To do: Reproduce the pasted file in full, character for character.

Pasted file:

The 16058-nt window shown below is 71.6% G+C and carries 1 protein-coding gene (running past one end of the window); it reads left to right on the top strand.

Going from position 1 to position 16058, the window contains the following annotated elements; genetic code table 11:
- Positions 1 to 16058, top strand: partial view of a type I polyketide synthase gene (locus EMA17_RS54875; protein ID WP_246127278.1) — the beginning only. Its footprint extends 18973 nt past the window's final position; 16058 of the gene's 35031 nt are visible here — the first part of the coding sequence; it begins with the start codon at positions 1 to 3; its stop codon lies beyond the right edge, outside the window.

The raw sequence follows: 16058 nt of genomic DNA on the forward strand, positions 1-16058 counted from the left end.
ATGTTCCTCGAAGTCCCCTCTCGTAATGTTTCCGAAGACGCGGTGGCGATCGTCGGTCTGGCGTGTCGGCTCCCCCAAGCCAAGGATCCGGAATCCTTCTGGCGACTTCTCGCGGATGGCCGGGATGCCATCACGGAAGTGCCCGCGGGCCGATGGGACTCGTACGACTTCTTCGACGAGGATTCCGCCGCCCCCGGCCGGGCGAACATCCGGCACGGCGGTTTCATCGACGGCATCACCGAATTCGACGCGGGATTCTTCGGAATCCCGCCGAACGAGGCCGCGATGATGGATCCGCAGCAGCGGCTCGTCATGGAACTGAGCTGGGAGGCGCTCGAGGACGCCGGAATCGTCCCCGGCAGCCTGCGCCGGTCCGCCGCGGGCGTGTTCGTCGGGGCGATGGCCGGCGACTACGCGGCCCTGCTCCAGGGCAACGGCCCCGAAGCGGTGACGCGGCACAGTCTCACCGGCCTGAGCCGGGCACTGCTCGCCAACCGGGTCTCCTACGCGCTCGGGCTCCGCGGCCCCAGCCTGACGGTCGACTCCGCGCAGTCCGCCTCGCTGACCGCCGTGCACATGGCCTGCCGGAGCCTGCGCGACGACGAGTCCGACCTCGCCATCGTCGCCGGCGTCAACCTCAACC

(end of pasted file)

The 16058-nt window shown below is 71.6% G+C and carries 1 protein-coding gene (running past one end of the window); it reads left to right on the top strand.

Going from position 1 to position 16058, the window contains the following annotated elements; genetic code table 11:
- Positions 1 to 16058, top strand: partial view of a type I polyketide synthase gene (locus EMA17_RS54875; protein ID WP_246127278.1) — the beginning only. Its footprint extends 18973 nt past the window's final position; 16058 of the gene's 35031 nt are visible here — the first part of the coding sequence; it begins with the start codon at positions 1 to 3; its stop codon lies beyond the right edge, outside the window.

The raw sequence follows: 16058 nt of genomic DNA on the forward strand, positions 1-16058 counted from the left end.
ATGTTCCTCGAAGTCCCCTCTCGTAATGTTTCCGAAGACGCGGTGGCGATCGTCGGTCTGGCGTGTCGGCTCCCCCAAGCCAAGGATCCGGAATCCTTCTGGCGACTTCTCGCGGATGGCCGGGATGCCATCACGGAAGTGCCCGCGGGCCGATGGGACTCGTACGACTTCTTCGACGAGGATTCCGCCGCCCCCGGCCGGGCGAACATCCGGCACGGCGGTTTCATCGACGGCATCACCGAATTCGACGCGGGATTCTTCGGAATCCCGCCGAACGAGGCCGCGATGATGGATCCGCAGCAGCGGCTCGTCATGGAACTGAGCTGGGAGGCGCTCGAGGACGCCGGAATCGTCCCCGGCAGCCTGCGCCGGTCCGCCGCGGGCGTGTTCGTCGGGGCGATGGCCGGCGACTACGCGGCCCTGCTCCAGGGCAACGGCCCCGAAGCGGTGACGCGGCACAGTCTCACCGGCCTGAGCCGGGCACTGCTCGCCAACCGGGTCTCCTACGCGCTCGGGCTCCGCGGCCCCAGCCTGACGGTCGACTCCGCGCAGTCCGCCTCGCTGACCGCCGTGCACATGGCCTGCCGGAGCCTGCGCGACGACGAGTCCGACCTCGCCATCGTCGCCGGCGTCAACCTCAACC